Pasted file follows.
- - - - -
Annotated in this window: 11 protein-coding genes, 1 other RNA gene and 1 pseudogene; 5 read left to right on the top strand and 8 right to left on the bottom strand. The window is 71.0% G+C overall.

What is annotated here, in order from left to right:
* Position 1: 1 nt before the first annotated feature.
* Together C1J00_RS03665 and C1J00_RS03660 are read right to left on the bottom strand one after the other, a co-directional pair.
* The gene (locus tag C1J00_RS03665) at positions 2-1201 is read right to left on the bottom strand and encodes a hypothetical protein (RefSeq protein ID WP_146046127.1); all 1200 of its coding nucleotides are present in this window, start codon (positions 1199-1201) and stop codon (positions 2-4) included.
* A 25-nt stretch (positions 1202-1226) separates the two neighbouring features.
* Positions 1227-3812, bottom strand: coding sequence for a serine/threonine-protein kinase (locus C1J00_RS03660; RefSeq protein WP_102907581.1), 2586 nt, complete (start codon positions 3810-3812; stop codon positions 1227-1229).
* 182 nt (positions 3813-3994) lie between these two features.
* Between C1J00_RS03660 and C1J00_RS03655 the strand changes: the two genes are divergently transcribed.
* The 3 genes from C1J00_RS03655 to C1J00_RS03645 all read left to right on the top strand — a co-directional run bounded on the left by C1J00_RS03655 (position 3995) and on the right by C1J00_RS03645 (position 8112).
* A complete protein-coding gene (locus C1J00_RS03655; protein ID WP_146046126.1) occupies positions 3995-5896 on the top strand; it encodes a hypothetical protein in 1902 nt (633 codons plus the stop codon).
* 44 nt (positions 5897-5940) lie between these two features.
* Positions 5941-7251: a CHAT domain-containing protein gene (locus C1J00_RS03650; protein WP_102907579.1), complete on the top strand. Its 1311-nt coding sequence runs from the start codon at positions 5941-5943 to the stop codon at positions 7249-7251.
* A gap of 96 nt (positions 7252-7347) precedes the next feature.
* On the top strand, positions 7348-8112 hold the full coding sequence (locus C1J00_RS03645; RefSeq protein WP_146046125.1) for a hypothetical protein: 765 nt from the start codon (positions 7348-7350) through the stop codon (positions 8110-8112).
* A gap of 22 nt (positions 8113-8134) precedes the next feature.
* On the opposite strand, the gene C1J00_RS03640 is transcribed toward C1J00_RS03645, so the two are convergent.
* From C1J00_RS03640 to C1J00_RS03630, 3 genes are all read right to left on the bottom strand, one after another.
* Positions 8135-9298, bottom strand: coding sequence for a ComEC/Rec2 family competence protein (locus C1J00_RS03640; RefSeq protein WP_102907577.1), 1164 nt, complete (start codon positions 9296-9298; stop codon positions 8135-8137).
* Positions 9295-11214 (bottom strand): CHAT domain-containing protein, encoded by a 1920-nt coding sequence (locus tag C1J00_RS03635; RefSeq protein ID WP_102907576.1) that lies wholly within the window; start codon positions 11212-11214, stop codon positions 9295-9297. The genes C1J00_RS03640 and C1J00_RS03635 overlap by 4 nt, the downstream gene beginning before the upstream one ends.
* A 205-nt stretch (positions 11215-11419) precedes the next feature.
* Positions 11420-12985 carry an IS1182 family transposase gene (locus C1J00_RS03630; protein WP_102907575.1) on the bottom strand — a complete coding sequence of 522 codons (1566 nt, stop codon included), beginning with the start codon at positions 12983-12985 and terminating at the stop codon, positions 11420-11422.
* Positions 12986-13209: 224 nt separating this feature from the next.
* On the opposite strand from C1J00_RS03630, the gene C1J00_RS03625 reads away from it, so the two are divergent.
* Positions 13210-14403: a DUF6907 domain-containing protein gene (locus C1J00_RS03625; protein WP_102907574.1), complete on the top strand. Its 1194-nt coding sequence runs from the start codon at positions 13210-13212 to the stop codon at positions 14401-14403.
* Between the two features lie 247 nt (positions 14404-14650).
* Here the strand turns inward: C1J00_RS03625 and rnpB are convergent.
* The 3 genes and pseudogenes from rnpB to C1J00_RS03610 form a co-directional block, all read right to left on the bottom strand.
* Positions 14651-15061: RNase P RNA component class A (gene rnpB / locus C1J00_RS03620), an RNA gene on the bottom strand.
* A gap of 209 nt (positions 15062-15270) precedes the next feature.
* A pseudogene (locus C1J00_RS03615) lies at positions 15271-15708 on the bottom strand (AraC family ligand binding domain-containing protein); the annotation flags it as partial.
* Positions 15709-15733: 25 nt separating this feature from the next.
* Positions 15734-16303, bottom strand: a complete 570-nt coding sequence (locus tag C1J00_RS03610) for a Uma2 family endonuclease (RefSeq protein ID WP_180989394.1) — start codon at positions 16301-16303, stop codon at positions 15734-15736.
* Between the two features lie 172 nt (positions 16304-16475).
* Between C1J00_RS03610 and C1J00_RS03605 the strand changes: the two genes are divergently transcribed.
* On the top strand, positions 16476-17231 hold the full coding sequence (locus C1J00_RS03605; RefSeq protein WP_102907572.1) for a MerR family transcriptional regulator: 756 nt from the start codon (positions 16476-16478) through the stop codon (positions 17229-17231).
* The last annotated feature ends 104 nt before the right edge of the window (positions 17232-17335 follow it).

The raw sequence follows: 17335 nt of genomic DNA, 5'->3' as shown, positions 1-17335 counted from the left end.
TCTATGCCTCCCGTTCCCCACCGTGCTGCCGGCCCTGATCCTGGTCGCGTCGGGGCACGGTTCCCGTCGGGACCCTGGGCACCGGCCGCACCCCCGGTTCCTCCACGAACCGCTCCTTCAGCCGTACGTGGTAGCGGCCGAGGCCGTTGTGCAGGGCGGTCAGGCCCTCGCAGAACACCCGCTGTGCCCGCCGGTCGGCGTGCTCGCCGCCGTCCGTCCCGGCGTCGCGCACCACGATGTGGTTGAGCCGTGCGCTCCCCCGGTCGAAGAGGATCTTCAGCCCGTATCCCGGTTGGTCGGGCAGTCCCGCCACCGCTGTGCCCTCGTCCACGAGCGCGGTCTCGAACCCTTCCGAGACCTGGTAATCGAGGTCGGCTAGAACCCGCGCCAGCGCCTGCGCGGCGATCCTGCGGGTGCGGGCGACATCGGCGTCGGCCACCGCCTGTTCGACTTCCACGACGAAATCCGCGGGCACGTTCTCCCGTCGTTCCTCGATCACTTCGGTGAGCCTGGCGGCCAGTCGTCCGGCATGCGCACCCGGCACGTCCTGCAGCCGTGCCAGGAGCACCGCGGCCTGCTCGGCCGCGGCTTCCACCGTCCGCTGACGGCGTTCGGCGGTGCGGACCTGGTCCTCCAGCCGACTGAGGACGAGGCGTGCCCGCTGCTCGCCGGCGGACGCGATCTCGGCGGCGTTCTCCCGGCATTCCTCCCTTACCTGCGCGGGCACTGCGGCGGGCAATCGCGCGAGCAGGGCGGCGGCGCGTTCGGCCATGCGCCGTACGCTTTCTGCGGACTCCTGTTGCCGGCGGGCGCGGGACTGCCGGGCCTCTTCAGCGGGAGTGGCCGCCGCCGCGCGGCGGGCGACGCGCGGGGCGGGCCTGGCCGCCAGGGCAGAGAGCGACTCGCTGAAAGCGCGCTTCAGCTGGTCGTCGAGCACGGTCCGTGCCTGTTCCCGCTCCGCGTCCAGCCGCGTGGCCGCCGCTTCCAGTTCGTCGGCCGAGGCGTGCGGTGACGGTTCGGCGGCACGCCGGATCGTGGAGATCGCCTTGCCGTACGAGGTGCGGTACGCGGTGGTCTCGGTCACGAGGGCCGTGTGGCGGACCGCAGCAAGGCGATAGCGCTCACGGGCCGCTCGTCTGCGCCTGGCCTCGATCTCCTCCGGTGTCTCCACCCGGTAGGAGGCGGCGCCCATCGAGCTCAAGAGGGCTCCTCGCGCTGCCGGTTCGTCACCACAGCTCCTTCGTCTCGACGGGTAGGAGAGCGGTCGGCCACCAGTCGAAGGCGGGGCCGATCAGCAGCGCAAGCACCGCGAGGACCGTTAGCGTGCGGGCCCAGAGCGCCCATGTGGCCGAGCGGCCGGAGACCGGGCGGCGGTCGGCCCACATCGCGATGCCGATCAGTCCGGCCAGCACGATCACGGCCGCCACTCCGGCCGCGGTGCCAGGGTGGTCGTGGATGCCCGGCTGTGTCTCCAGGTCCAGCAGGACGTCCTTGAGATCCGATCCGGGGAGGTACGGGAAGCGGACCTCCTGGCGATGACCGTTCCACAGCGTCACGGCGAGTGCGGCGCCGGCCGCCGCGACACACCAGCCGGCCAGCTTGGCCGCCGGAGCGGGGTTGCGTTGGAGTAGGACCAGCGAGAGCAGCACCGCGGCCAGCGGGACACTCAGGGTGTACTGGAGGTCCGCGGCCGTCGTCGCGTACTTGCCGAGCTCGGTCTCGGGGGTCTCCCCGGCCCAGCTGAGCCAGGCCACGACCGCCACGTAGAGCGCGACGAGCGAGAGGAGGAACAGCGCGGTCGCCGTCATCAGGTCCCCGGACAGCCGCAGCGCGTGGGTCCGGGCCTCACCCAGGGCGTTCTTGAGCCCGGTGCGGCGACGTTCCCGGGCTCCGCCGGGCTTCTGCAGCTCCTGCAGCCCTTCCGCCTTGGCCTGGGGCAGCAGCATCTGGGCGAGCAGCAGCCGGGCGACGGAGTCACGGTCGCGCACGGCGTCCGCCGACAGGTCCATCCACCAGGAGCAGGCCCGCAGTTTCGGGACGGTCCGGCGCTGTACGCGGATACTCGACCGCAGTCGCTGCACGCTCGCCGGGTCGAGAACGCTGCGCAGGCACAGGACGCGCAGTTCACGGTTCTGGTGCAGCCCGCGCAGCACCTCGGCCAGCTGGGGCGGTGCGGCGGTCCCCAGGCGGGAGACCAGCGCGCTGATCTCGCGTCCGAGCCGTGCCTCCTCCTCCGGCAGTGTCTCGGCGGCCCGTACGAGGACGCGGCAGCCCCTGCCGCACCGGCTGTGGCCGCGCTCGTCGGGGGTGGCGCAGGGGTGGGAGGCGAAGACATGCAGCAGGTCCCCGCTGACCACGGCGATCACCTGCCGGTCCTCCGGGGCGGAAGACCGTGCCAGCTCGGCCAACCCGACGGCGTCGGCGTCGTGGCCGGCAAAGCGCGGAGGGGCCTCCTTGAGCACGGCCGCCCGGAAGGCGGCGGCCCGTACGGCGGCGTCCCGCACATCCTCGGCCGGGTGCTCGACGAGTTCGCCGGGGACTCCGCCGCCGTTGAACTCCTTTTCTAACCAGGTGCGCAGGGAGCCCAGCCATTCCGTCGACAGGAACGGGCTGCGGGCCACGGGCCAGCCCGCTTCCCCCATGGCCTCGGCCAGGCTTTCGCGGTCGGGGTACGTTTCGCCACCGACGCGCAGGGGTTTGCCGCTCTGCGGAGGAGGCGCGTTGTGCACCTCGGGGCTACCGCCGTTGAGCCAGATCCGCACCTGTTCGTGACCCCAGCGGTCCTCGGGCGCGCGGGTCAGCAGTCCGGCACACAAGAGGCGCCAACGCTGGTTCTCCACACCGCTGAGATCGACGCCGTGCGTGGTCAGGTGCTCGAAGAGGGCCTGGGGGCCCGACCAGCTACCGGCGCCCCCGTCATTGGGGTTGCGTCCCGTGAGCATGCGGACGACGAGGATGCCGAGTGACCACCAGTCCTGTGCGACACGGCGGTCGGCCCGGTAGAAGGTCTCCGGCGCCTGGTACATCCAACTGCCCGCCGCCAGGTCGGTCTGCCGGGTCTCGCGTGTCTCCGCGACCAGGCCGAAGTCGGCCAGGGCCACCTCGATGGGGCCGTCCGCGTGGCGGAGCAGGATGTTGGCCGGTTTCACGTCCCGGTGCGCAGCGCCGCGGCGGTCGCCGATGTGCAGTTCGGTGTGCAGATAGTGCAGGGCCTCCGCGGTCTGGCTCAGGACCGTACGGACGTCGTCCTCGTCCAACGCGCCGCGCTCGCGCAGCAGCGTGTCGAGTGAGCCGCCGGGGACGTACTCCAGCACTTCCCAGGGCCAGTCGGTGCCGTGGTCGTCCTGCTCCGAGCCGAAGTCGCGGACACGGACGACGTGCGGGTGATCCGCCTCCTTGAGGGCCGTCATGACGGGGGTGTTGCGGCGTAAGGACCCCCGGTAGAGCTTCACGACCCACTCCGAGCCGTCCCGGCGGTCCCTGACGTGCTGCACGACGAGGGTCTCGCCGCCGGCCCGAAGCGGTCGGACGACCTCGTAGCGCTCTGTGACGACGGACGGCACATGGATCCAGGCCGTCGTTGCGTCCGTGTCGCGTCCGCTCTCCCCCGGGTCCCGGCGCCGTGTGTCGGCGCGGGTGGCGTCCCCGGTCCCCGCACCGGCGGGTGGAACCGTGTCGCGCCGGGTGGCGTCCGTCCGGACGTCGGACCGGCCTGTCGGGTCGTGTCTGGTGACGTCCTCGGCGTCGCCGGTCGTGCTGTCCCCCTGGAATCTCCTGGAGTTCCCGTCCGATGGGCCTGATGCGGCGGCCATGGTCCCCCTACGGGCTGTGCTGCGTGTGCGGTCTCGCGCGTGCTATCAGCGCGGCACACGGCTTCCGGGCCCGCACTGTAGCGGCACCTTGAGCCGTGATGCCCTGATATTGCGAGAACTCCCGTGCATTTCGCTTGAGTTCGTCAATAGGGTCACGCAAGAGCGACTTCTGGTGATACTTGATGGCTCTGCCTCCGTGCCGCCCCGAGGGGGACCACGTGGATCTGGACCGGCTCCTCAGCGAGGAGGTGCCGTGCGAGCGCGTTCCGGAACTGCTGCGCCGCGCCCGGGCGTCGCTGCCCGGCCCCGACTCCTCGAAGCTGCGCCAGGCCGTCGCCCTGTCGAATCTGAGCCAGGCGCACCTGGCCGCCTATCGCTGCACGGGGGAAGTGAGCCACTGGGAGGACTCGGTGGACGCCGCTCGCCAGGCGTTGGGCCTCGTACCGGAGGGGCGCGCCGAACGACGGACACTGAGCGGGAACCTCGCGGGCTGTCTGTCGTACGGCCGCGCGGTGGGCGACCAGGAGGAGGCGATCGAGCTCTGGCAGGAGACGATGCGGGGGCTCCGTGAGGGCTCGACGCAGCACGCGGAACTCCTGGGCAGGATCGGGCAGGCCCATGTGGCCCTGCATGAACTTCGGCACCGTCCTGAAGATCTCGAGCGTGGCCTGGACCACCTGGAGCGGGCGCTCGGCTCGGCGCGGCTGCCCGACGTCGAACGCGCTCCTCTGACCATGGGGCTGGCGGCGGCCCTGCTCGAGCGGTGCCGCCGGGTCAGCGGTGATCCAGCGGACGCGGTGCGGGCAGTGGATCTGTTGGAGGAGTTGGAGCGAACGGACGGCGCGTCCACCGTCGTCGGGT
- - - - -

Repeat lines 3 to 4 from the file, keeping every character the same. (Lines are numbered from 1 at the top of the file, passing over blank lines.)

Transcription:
* Position 1: 1 nt before the first annotated feature.
* Together C1J00_RS03665 and C1J00_RS03660 are read right to left on the bottom strand one after the other, a co-directional pair.